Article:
Baseline levels of MPO and sCD40L were available for 1524 survivors of non-ST elevation ACS. Their baseline characteristics stratified by MPO and sCD40L are presented in . These characteristics are compared with those without MPO and sCD40L data in Supplementary material online, Table S1
. Those with biomarker data available tended to be younger (61 vs. 65 years, P
< 0.001), to have higher body weight (83 vs. 81 kg, P
= 0.001), and to present less frequently with a qualifying MI (35 vs. 42%, P
Unadjusted association of baseline characteristics with myeloperoxidase and soluble CD40L
The median concentration of MPO was 884 pM with 1st, 25th, 75th, and 99th percentiles of 56, 489, 1381, and 6820 pM, respectively. The concentration of MPO was more likely to be elevated in patients presenting with a myocardial infarction compared with those with unstable angina (P < 0.001) and tended to be more frequently increased in patients with diabetes mellitus (P = 0.09, ). The median concentration of sCD40L was 989 pg/mL with 1st, 25th, 75th, and 99th percentiles of 5, 311, 2798, and 9153 pg/mL, respectively. Baseline characteristics were similar between those with and without elevated levels of sCD40L, with the exception that patients with an elevated concentration of sCD40L tended to be younger (P = 0.07, ). MPO was only weakly correlated with hsCRP (ρ = 0.08, P = 0.003), sCD40L (ρ = −0.12, P < 0.001), and cTnI (ρ = 0.18, P < 0.001), and not BNP (ρ = 0.03, P = 0.26), estimated GFR (ρ = −0.05, P = 0.07).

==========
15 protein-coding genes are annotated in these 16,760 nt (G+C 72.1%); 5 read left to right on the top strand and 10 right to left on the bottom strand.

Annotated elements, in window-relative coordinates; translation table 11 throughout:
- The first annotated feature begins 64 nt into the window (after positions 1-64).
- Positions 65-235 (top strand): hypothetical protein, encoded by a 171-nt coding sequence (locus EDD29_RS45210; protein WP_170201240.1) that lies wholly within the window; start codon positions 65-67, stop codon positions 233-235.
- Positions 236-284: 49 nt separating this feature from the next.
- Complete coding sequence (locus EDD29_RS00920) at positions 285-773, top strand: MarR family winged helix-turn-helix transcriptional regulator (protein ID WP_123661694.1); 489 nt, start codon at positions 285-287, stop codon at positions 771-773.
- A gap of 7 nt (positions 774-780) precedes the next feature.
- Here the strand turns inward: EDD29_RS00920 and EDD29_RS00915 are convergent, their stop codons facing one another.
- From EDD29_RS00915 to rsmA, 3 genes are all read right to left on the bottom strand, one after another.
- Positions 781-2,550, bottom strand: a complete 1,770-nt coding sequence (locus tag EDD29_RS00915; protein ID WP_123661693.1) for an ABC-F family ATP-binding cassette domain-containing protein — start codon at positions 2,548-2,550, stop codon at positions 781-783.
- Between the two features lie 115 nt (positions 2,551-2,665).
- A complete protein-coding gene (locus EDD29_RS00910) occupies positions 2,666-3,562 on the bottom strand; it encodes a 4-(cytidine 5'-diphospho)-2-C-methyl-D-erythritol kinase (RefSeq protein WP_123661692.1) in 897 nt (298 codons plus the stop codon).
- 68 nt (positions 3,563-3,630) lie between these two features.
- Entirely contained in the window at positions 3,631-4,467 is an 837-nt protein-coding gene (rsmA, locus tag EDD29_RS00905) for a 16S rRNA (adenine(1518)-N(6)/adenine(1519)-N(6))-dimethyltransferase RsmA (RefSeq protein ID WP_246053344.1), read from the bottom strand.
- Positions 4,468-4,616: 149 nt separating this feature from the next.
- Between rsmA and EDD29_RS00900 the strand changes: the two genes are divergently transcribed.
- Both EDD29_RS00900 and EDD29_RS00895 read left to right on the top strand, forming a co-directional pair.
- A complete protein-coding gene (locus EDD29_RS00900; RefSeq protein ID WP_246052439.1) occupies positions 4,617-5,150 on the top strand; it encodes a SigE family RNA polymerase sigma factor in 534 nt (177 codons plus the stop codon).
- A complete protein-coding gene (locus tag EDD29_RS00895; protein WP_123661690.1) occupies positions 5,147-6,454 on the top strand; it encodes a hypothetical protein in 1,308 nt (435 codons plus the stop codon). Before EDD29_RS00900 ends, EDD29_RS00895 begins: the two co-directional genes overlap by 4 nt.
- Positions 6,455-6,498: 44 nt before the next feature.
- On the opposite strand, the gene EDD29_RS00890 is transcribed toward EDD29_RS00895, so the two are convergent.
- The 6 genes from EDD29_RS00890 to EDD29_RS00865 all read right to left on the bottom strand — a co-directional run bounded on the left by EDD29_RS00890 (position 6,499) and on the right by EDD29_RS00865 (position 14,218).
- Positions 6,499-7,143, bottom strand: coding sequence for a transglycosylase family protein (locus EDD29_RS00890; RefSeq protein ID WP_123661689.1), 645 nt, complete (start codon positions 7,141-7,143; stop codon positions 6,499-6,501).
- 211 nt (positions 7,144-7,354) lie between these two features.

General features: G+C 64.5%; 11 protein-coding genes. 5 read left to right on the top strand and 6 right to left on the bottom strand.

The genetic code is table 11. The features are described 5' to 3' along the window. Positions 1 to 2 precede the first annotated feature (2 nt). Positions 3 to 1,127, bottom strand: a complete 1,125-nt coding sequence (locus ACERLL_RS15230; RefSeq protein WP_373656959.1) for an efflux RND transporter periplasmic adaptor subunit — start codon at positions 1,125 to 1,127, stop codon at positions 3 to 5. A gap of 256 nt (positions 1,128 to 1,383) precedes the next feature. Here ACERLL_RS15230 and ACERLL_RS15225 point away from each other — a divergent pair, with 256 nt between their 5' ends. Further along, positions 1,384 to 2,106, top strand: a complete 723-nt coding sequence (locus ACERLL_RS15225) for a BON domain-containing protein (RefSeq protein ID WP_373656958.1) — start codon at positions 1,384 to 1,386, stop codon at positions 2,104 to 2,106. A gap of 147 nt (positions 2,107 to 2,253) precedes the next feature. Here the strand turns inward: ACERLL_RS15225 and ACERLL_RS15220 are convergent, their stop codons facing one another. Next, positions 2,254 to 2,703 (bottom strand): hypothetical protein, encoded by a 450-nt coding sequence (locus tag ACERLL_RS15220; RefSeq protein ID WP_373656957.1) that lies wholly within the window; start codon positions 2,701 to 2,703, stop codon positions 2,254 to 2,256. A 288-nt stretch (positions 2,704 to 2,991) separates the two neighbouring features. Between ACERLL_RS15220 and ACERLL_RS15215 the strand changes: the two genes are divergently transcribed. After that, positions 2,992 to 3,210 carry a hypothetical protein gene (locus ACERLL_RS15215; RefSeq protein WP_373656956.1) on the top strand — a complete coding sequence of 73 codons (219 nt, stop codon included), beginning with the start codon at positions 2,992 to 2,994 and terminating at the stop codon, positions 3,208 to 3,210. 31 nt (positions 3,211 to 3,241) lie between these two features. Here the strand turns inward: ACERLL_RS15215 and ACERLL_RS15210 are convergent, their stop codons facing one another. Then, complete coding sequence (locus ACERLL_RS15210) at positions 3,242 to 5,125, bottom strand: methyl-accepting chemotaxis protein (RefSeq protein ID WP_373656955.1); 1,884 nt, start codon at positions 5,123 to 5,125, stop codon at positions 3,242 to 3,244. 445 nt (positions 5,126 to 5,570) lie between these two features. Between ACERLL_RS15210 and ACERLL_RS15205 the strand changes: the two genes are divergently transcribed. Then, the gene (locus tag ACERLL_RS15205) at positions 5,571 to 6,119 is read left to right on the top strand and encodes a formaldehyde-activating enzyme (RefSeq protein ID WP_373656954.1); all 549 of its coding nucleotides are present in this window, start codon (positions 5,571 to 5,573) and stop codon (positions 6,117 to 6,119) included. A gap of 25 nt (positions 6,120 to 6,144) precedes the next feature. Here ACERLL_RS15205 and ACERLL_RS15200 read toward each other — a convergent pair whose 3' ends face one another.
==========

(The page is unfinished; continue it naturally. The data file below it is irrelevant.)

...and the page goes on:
The median concentration of MPO was significantly higher in the 106 patients who subsequently suffered a non-fatal myocardial infarction or recurrent ACS event during the first 30 days (1158 pM; 25–75th percentile 729–1767 pM) compared with those without recurrent ischaemic events (866 pM; 25–75th percentile 473–1366 pM, P = 0.0003). In contrast, the median concentration of sCD40L did not differ significantly between those with recurrent ischaemia by 30 days (1091 pg/mL; 25–75th percentile 420–2871 pg/mL) and those without (971 pg/mL; 25–75th percentile 304–2795, P = 0.26). Analysis in a logistic regression model as continuous variables (log-transformed) revealed a significant relationship between MPO and the risk of recurrent ischaemic events (OR 1.42; 95% CI 1.14–1.78; P = 0.002) and a trend for sCD40L (OR 1.15; 95% CI 0.99–1.33; P = 0.07). When dichotomized at the median, an elevated baseline level of MPO (>884 pM) was associated with a two-fold higher risk of recurrent ischaemic events (MI or recurrent ACS) at 30 days (9.3 vs. 4.6%, P < 0.001), whereas patients with an elevated concentration of sCD40L (>989 pg/mL) showed only a modest trend towards higher risk (7.6 vs. 6.3%, P = 0.31). The relationship between each marker and the risk of recurrent ischaemic events is shown in revealing a significant association between MPO and MI (P = 0.004) and rehospitalization for ACS (P = 0.019) and no detectable difference for sCD40L (P = 0.49 and P = 0.39, respectively). The same pattern was maintained when the relationship between MPO and risk of recurrent ischaemic events was examined in those patients with a baseline cTnI below the 99th percentile (n = 629, 6.4 vs. 3.6%, P = 0.11).